She awoke disturbed by the fact that she remembered the dream. Normally, her dreams went through her like a train boring through a tunnel. They took her into a racing darkness whose rhythm shook her to her core. She never knew what happened in her dreams, who peopled them, what their landscapes looked like. Only the rhythm of the dream stayed with her through the day, leaving her waking body jarred and confused. There'd been a time when she'd thought she had some say in the matter, when she told herself that the rhythm was like the breath, a variable that could be controlled. She'd tried yoga. She'd tried hypnosis. She'd tried downers. Nothing worked. The dreams themselves vanished with the dawn, but their pace sped through her for hours on end.
And now she'd dreamed of a granite mountain striped with a vein of jade. The mountain had been serene, the skies above it a tranquil, luminous blue. She could still taste the air of that place. It tasted like something that could wash her soul clean, a possibility that had never occurred to her before. She sat up in bed and closed her eyes, letting the images return, seeing them vividly in her mind. She opened her eyes, alarmed. The dream had been so clear it didn't feel like one of hers at all.
Lucinda's hand went instinctively to the tiny jade dragon, still resting beneath her lamp. What occurred to her was absurd and yet self-evident. "That was your dream," she told the dragon.
Alasdair didn't notice the dragon was gone until late one evening, and then he realized it had been several days since he saw it last. It could take care of itself, he knew. Though it frequently went off on forays of its own, it rarely stayed away long. He wondered briefly if it had somehow hurt itself or become trapped. No, he would have known if it were in trouble. He couldn't imagine not knowing; they'd been together too long.
When a week had passed and the dragon still had not appeared, he knew he had to search for it. For three nights he walked the streets of Arcato, sending out a call that could only be heard by ears of jade. Gems fell in his wake and he cursed the troublesome serpent. And yet the nights were not unpleasant. The city still amazed him. He was delighted by the movie marquees and brightly lit streetcars, by all-night markets and Laundromats, by the colored lights of the midway Ferris wheel, by clubs whose doors stayed open until dawn. There was so much in the city that nearly succeeded in lifting the cloak of night, a feat his people had never tried. It simply would not have occurred to them.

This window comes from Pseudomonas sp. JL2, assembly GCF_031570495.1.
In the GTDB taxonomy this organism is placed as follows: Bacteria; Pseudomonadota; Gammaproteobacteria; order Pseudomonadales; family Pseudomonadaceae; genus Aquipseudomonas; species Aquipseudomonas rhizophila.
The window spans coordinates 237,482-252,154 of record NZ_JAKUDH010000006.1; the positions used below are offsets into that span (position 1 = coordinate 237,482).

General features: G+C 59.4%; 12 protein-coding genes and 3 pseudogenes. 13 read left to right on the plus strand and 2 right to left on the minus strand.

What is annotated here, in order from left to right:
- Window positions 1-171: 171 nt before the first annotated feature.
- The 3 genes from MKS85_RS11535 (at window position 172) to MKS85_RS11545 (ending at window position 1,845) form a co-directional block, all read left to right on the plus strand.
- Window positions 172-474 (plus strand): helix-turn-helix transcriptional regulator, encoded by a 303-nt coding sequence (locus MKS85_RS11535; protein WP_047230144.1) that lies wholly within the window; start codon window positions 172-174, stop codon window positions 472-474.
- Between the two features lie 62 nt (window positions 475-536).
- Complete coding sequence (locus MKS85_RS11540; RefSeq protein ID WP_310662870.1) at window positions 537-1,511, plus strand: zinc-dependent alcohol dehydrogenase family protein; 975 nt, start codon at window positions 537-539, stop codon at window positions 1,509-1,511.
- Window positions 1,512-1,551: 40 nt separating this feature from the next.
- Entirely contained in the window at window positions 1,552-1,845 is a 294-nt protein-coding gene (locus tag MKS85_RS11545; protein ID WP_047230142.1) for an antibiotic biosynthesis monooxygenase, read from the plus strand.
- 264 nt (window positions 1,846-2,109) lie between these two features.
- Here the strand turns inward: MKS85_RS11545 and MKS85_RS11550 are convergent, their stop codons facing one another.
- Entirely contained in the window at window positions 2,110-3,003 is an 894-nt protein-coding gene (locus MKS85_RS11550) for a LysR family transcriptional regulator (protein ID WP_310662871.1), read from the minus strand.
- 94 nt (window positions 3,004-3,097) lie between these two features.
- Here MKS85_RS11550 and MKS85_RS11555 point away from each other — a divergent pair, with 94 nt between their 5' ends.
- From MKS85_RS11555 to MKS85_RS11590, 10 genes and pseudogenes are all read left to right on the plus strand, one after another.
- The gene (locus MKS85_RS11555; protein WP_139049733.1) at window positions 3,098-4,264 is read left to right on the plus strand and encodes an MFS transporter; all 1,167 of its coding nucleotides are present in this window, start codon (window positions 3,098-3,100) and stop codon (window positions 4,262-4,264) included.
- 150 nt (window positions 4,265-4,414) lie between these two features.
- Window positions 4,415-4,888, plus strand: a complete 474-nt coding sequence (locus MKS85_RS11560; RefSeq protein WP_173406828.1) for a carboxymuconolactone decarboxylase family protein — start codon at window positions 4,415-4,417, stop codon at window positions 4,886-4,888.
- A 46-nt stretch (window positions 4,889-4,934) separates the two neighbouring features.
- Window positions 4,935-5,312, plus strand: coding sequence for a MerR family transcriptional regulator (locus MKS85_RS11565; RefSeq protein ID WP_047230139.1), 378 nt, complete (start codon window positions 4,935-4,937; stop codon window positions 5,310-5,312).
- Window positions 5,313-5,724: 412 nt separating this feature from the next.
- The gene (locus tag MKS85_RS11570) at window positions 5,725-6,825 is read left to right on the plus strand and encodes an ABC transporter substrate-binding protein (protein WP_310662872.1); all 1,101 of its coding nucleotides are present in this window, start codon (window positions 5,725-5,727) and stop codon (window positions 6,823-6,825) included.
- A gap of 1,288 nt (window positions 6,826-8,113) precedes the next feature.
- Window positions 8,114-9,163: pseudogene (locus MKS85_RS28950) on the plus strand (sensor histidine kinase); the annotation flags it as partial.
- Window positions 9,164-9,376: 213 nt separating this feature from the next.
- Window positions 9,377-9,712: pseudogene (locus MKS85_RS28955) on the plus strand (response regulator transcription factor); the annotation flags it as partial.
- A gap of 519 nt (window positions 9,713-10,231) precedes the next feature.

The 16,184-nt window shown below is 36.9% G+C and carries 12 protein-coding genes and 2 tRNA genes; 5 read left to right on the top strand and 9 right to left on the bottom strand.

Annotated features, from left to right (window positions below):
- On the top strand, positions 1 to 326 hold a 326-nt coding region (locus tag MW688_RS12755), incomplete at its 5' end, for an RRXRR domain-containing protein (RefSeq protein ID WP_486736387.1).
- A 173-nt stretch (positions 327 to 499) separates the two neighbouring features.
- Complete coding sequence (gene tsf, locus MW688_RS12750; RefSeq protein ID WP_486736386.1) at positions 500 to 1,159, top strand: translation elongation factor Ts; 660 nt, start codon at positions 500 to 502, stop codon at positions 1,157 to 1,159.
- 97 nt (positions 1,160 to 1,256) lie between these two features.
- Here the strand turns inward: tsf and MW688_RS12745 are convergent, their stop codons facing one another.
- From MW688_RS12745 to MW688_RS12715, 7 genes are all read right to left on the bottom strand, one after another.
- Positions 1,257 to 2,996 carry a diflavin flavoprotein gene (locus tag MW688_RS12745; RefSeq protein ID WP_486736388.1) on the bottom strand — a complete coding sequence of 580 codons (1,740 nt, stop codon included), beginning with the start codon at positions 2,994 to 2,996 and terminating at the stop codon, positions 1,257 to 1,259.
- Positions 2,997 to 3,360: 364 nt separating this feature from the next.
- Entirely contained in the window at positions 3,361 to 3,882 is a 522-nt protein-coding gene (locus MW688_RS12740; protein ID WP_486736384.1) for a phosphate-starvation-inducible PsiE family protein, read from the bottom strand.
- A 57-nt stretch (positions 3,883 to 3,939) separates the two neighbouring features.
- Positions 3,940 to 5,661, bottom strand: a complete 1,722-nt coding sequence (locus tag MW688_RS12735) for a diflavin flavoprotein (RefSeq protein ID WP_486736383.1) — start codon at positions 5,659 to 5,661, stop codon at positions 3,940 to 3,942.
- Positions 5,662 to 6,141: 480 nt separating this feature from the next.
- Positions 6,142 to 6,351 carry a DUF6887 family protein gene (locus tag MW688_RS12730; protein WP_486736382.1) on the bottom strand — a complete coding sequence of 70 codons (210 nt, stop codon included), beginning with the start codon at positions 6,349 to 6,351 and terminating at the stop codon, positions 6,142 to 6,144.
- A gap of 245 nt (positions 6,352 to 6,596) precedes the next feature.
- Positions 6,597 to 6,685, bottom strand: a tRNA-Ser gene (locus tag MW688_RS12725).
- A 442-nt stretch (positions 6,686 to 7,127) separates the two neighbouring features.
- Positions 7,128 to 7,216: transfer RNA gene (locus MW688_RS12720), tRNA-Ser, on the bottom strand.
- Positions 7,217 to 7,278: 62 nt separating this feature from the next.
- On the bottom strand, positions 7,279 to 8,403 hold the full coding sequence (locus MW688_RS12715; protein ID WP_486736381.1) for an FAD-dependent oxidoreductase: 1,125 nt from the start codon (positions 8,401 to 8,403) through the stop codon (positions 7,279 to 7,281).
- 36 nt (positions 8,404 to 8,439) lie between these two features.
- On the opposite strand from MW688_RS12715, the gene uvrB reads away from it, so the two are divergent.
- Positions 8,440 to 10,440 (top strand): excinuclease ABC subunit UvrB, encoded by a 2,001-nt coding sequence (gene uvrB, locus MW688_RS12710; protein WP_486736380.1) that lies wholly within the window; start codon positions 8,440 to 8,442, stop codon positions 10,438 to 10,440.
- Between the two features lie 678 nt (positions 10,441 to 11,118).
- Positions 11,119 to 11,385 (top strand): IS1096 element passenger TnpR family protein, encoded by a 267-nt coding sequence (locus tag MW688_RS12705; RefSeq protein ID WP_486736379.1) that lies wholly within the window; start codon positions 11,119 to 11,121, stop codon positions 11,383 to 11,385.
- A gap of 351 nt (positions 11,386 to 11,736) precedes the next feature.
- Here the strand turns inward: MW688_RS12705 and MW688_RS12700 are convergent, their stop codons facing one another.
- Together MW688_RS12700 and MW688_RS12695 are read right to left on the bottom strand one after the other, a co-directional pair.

Three nights of searching told him that if the dragon were to be found, it would be found when it chose to show itself. Perhaps, he thought, it had returned home. He didn't blame it; he'd told it not to follow him. And it had not only followed him here but had kept him company on an ocean crossing and a desert sojourn before that, which was really far more than loyalty demanded. He knew the dragon longed for the mountains; it had sent him its wistful dreams often enough. The dragon would return to cool limestone caverns and pools of pale green water, and there it would happily mate with its kin. It was such a small dragon, he had not thought it would feel confined here. Once again, he'd been wrong.
The morning after she dreamed the dragon's dream, Lucinda did not go to work. She took whatever the inverse of a sick day was. She lay in bed for as long as she could keep the dream with her. It didn't stay long. Then she dressed in petticoats and a top she'd made from Belgian lace and she went down into the streets of the city, the tiny jade dragon pressed into her fist. She stopped as she passed the St. Agnes fair because it felt for a moment as if the dragon's wings had fluttered. She opened her hand. The dragon lay perfectly still. But she felt the fluttering sensation again as she reached the riverfront and a third time as she passed an outdoor cafe. This time when she opened her palm the dragon sat up, flexed its wings, and flew. It set down a few feet away from her on the shoulder of a man wearing a deep blue robe, who seemed not at all surprised to see it.